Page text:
to obtain the most current and comprehensive results.


101

Travel Visa  

Science Conference Proceedings (OSTI)

Please note that the Department of Homeland Security is implementing the Electronic System for Travel Authorization, which is expected to be mandatory for

102

Travel Reimbursement  

NLE Websites -- All DOE Office Websites (Extended Search)

Fund. TRAVEL RESOURCES Albuquerque Sunport Albuquerque Sunport Car Rental Center Atomic City Transit FastPark and Relax Albuquerque Airport Parking GSA Domestic Per Diem...

103

Vehicle Technologies Office: Fact #328: July 12, 2004 Expected Average  

NLE Websites -- All DOE Office Websites (Extended Search)

8: July 12, 2004 8: July 12, 2004 Expected Average Annual Miles to someone by E-mail Share Vehicle Technologies Office: Fact #328: July 12, 2004 Expected Average Annual Miles on Facebook Tweet about Vehicle Technologies Office: Fact #328: July 12, 2004 Expected Average Annual Miles on Twitter Bookmark Vehicle Technologies Office: Fact #328: July 12, 2004 Expected Average Annual Miles on Google Bookmark Vehicle Technologies Office: Fact #328: July 12, 2004 Expected Average Annual Miles on Delicious Rank Vehicle Technologies Office: Fact #328: July 12, 2004 Expected Average Annual Miles on Digg Find More places to share Vehicle Technologies Office: Fact #328: July 12, 2004 Expected Average Annual Miles on AddThis.com... Fact #328: July 12, 2004 Expected Average Annual Miles Twenty-five percent of the respondents to a nationwide survey said that

104

Microsoft Word - 20050821_Appendix_A.doc  

U.S. Energy Information Administration (EIA) Indexed Site

3. U.S. Average Vehicle-Miles Traveled by Vehicle Fuel Economy Category, 2001 (Thousand Miles per Vehicle) ENERGY INFORMATION ADMINISTRATION HOUSEHOLD VEHICLES ENERGY USE: LATEST...

105

Feasibility of Thermoelectrics for Waste Heat Recovery in Conventional Vehicles  

DOE Green Energy (OSTI)

Thermoelectric (TE) generators convert heat directly into electricity when a temperature gradient is applied across junctions of two dissimilar metals. The devices could increase the fuel economy of conventional vehicles by recapturing part of the waste heat from engine exhaust and generating electricity to power accessory loads. A simple vehicle and engine waste heat model showed that a Class 8 truck presents the least challenging requirements for TE system efficiency, mass, and cost; these trucks have a fairly high amount of exhaust waste heat, have low mass sensitivity, and travel many miles per year. These factors help maximize fuel savings and economic benefits. A driving/duty cycle analysis shows strong sensitivity of waste heat, and thus TE system electrical output, to vehicle speed and driving cycle. With a typical alternator, a TE system could allow electrification of 8%-15% of a Class 8 truck's accessories for 2%-3% fuel savings. More research should reduce system cost and improve economics.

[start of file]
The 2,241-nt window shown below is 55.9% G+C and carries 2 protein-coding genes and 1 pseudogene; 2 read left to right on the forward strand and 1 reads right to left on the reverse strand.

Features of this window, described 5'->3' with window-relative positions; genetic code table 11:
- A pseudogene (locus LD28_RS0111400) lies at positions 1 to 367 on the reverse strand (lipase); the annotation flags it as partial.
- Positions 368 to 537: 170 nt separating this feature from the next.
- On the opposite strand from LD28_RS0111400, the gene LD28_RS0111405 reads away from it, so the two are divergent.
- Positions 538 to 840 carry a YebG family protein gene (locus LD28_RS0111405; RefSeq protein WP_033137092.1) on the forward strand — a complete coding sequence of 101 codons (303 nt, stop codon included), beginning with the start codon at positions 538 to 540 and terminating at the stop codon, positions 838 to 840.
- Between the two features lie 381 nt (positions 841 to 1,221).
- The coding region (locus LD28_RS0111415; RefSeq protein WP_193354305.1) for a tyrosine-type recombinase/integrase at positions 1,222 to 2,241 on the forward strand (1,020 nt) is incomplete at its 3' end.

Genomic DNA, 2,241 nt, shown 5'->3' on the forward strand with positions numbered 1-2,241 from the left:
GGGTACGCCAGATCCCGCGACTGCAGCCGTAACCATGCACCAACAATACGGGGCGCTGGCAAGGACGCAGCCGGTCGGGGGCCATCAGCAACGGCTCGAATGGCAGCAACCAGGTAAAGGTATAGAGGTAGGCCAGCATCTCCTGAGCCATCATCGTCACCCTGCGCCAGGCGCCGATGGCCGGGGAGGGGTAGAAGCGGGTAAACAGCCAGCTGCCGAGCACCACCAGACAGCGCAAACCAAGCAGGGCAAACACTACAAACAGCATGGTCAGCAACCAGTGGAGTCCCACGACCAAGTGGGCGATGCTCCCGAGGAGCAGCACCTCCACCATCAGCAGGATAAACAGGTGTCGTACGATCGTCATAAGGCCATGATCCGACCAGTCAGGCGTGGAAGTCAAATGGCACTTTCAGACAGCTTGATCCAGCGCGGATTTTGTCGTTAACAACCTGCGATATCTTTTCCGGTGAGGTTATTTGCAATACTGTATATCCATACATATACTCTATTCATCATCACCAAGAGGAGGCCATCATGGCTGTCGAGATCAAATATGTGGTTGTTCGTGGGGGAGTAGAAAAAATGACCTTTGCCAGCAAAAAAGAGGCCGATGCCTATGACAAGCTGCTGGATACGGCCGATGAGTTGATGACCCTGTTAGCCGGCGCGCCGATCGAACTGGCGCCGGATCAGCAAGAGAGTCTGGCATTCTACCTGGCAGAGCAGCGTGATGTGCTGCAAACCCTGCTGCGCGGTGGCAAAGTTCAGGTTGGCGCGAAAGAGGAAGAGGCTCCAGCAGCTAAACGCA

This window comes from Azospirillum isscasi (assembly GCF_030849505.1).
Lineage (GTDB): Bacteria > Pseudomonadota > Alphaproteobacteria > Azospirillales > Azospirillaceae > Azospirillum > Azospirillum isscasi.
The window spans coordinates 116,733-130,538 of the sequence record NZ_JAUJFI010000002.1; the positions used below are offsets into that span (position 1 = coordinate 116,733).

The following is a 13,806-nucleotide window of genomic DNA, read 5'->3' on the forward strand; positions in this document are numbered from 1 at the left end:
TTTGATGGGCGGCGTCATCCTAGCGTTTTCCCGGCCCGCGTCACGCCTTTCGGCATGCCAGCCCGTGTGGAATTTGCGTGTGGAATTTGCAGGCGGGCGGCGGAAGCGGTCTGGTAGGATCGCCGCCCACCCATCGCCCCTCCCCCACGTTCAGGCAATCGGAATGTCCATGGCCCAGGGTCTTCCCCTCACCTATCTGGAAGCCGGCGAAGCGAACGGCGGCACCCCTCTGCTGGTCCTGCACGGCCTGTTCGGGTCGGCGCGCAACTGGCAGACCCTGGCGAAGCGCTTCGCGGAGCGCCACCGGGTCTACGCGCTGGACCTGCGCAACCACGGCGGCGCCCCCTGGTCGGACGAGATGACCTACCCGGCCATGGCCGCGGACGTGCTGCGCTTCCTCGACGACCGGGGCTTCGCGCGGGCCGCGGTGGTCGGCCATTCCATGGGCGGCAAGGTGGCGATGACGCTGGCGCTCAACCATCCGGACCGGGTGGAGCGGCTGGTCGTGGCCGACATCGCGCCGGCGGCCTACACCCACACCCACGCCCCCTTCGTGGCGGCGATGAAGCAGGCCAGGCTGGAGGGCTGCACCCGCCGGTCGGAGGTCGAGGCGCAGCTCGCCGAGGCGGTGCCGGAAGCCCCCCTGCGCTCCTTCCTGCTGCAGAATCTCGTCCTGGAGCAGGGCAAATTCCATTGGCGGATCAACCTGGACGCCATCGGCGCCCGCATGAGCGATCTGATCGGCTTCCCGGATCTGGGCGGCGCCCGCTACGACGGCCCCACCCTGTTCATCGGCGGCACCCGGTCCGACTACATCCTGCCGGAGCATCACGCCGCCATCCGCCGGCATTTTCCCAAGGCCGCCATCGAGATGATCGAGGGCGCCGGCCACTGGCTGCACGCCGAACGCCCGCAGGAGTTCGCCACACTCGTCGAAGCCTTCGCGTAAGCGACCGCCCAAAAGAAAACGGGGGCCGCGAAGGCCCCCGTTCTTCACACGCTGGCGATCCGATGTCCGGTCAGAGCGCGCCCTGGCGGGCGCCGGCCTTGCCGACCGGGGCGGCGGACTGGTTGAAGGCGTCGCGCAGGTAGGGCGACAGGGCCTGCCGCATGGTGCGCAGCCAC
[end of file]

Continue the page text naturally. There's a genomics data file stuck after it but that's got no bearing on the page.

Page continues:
Smith, K.; Thornton, M.

2009-04-01T23:59:59.000Z

106

Sensitivity of Battery Electric Vehicle Economics to Drive Patterns, Vehicle Range, and Charge Strategies  

Science Conference Proceedings (OSTI)

Battery electric vehicles (BEVs) offer the potential to reduce both oil imports and greenhouse gas emissions, but high upfront costs discourage many potential purchasers. Making an economic comparison with conventional alternatives is complicated in part by strong sensitivity to drive patterns, vehicle range, and charge strategies that affect vehicle utilization and battery wear. Identifying justifiable battery replacement schedules and sufficiently accounting for the limited range of a BEV add further complexity to the issue. The National Renewable Energy Laboratory developed the Battery Ownership Model to address these and related questions. The Battery Ownership Model is applied here to examine the sensitivity of BEV economics to drive patterns, vehicle range, and charge strategies when a high-fidelity battery degradation model, financially justified battery replacement schedules, and two different means of accounting for a BEV's unachievable vehicle miles traveled (VMT) are employed. We find that the value of unachievable VMT with a BEV has a strong impact on the cost-optimal range, charge strategy, and battery replacement schedule; that the overall cost competitiveness of a BEV is highly sensitive to vehicle-specific drive patterns; and that common cross-sectional drive patterns do not provide consistent representation of the relative cost of a BEV.

Neubauer, J.; Brooker, A.; Wood, E.

2012-07-01T23:59:59.000Z

107

An Activity-Based Assessment of the Potential Impacts of Plug-In Hybrid Electric Vehicles on Energy and Emissions Using One-Day Travel Data  

E-Print Network (OSTI)

2005). Considering the energy market’s shift in demand toPHEV impact on wind energy market (Short et al. , 2006) andVehicles in California Energy Markets, Transportation

Recker, W. W.; Kang, J. E.

2010-01-01T23:59:59.000Z

108

Testing Electric Vehicle Demand in `Hybrid Households' Using a Reflexive Survey  

E-Print Network (OSTI)

or 180 mile hybrid electric vehicle. Natural gas vehicles (1994) Demand for Electric Vehicles in Hybrid Households: A nof Electric, Hybrid and Other Alternative Vehicles. A r t h